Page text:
It can also be put down to how these animals are represented in the media. Dogs are often featured in advertisements for toilet paper, cars, food and even the super bowl. Dogs are allowed to have their own seats on trains in England and to sit in restaurants and cafes, whilst for Balinese people dogs are believed to be reincarnated thieves and criminals and are generally not kept as pets, so there can also be cultural factors involved too. However, psychologist and anthrozoologist Hal Herzog has recently written a book called ‘Some We Love, Some We Hate, Some We Eat’ in which he talks about factors contributing to our like and dislike of certain animals. He puts it down to the way they look and humans affiliation to connect to things that look like them, the closer the match, the more familiar the animal seems. For example, our canine friends, we teach them to sit and shake hands just to be more like us.

Humans have always tried to teach animals how to understand their language, but never tried to understand theirs. It is this primate mentality which allows us to treat some animals as family and others as objects.

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Let us learn from Anne Boleyn

Through out history, suffering has often been used as a tool by those in a more fortunate position to reassure themselves of their comfortability and stability. The problem with viewing poverty porn is it “produces abjectifying images of the poor through a privileged gaze for privileged gratification.”(The Conversation, 2015). This allows people to think, ‘this could never happen to me’.

Public executions in medieval times were seen as a joyous activity for the whole family to watch. Even the bible is based on suffering as Jesus persecutors “bound his hands so blood burst out of his nails”(Athene Reiss, 2008). These two examples are arguably some of the earliest forms of poverty porn. There are striking similarities between sitting down to watch human beings who are clearly very distressed on an episode of “Struggle Street” and going to the town square to watch a beheading, after all they too called it entertainment.

In the same way Kings and Queens put themselves in the position of thinking these public executions could never happen to them, educated, middle class citizens sit back on upholstered lounges and watch flat screen television with a comfortable living standard and think, “I will never have to live like these people do”. But as the example of Anne Boleyn tells us, we are never exempt from one step in the wrong direction and our lives being turned upside down, or in her case, your neck succumbing to the force of a single sword stroke.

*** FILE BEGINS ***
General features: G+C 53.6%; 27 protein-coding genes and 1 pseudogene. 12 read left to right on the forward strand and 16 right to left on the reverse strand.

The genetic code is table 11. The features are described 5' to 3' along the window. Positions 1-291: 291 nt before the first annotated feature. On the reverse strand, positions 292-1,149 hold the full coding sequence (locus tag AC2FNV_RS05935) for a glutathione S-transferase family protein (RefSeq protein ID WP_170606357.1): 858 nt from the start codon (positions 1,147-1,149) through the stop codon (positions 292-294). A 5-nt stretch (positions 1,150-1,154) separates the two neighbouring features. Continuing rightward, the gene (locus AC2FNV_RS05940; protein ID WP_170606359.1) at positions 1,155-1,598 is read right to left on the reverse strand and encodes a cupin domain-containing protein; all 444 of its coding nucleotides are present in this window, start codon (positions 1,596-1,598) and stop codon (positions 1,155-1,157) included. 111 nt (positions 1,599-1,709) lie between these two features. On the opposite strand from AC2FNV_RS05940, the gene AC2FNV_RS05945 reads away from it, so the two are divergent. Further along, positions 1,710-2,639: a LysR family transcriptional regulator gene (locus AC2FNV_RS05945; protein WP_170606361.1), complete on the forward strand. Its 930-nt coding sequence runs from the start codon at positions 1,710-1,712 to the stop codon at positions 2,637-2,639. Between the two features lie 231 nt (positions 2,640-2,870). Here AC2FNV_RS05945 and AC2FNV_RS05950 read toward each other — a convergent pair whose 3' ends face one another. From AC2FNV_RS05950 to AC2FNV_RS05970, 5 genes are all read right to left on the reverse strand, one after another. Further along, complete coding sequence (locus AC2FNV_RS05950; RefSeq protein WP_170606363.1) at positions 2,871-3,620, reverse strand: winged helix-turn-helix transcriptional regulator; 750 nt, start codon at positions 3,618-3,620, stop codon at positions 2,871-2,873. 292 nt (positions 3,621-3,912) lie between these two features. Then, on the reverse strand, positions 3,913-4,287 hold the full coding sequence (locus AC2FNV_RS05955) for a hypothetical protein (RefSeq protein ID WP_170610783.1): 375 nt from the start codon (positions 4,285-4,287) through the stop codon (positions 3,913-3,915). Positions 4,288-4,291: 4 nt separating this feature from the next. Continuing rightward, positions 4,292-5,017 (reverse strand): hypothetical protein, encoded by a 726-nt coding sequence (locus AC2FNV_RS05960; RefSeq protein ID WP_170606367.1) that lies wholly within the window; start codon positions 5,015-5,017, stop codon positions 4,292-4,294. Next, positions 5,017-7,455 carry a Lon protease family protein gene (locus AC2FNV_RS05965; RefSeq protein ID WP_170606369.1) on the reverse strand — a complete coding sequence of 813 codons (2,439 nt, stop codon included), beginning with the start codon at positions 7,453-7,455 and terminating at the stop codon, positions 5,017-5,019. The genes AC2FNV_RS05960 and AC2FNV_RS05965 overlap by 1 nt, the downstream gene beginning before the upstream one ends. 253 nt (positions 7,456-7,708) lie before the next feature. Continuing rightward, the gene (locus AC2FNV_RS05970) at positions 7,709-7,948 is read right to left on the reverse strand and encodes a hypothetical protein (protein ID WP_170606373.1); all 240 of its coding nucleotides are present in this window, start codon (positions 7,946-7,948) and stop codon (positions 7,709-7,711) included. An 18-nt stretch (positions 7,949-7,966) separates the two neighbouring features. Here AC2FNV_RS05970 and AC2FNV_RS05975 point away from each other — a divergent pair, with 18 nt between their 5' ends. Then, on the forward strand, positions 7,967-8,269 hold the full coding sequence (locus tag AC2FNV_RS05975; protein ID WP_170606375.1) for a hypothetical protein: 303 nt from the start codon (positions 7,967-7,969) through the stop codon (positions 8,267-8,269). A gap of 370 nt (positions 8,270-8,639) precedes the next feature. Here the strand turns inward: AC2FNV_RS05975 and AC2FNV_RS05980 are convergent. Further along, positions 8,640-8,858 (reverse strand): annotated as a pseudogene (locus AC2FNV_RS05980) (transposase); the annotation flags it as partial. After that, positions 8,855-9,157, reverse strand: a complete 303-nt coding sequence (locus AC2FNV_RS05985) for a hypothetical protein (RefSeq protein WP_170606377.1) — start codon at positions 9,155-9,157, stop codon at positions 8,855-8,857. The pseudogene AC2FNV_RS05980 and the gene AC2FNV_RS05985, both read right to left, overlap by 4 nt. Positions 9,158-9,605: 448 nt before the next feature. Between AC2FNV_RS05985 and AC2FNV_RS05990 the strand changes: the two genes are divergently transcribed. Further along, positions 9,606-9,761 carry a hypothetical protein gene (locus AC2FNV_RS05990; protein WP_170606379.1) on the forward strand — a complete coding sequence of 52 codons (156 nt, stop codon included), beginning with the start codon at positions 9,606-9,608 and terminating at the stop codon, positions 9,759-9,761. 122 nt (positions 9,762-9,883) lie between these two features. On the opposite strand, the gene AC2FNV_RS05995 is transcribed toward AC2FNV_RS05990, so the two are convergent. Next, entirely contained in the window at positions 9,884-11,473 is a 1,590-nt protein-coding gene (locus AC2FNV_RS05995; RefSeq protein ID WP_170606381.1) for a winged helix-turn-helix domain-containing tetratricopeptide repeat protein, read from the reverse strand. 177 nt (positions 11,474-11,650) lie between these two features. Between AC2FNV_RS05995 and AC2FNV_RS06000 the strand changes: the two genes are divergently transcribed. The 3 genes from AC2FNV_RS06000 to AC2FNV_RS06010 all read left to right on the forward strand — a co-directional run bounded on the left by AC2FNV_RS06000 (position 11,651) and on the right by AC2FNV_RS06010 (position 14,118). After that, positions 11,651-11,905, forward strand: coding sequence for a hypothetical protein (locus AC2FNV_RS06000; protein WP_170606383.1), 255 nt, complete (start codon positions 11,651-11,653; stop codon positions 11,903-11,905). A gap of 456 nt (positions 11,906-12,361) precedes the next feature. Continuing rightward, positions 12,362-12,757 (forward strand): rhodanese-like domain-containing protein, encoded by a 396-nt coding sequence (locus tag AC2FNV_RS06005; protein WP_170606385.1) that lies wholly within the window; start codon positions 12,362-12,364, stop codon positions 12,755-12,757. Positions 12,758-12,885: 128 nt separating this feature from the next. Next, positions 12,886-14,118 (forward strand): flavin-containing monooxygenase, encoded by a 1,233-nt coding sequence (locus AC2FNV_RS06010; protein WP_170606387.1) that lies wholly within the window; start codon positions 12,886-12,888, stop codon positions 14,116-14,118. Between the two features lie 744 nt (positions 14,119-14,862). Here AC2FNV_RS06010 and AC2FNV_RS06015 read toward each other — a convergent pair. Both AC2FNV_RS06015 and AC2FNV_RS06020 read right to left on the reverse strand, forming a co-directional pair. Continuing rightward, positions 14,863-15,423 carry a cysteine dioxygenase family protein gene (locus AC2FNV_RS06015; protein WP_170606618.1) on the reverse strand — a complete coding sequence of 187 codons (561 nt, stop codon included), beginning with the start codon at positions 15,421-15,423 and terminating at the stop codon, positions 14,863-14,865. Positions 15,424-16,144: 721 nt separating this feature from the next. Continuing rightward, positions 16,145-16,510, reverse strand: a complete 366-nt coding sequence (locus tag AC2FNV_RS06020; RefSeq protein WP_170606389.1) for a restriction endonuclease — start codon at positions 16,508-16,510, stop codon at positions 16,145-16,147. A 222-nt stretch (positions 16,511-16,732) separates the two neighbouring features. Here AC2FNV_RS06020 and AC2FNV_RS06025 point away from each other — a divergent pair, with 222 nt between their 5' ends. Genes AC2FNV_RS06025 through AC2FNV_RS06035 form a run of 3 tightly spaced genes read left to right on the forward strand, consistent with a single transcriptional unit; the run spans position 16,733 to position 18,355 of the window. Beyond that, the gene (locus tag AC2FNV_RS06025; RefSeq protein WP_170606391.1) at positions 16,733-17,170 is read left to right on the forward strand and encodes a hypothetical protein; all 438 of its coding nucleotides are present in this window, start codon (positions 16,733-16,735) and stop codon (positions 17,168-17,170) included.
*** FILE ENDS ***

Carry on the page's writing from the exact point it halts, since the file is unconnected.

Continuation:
Although the producers may have set out to create an accurate representation of the Mt Druitt community, what especially categorises this show as poverty porn is the entertainment value driven by the underlying class racism. Filming people whilst intoxicated, high and at their worst does not create a sympathetic audience and only helps to point the finger at the individual whilst ignoring figures of rising inequality and high unemployment rates. The photo below reflects this exact cause and effect with a woman being directly incriminated by struggle street filming her smoking illicit drugs whilst pregnant, viewers tweeted their reactions.

 

 

 

 

 

 

 

 

However, there are ways of creating accurate representations of people in crisis. For example, the image which became known as ‘Napalm girl’ picturing a 9 year old Vietnamese child running running in agony because her clothes and skin had been burnt off from the exposure to Napalm during the Vietnam war, a photo which some say hastened the end of the war.

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‘Napalm Girl’ Kim Phuc

A very similar story shook the world much more recently when Aylan Kurdi, a little boy whose body was washed up on a Turkish beach and reminded the world of the cost of denying thousands of refugees refuge from a war torn home land. This photo is arguably even more explicit than ‘Napalm girl’ as Kim Phuc survived these horrific burns where as Aylan sadly did not survive the immigration policies of many democratic countries, including Australia.

So why, after the release of magazines and newspapers featuring this heart wrenching photo on their covers all over the world, when the speed of communication, transport, internet connection and media freedom is stronger than ever before, have there been no dramatic changes to Australia and the worlds immigration policies when we have seen the consequences first hand.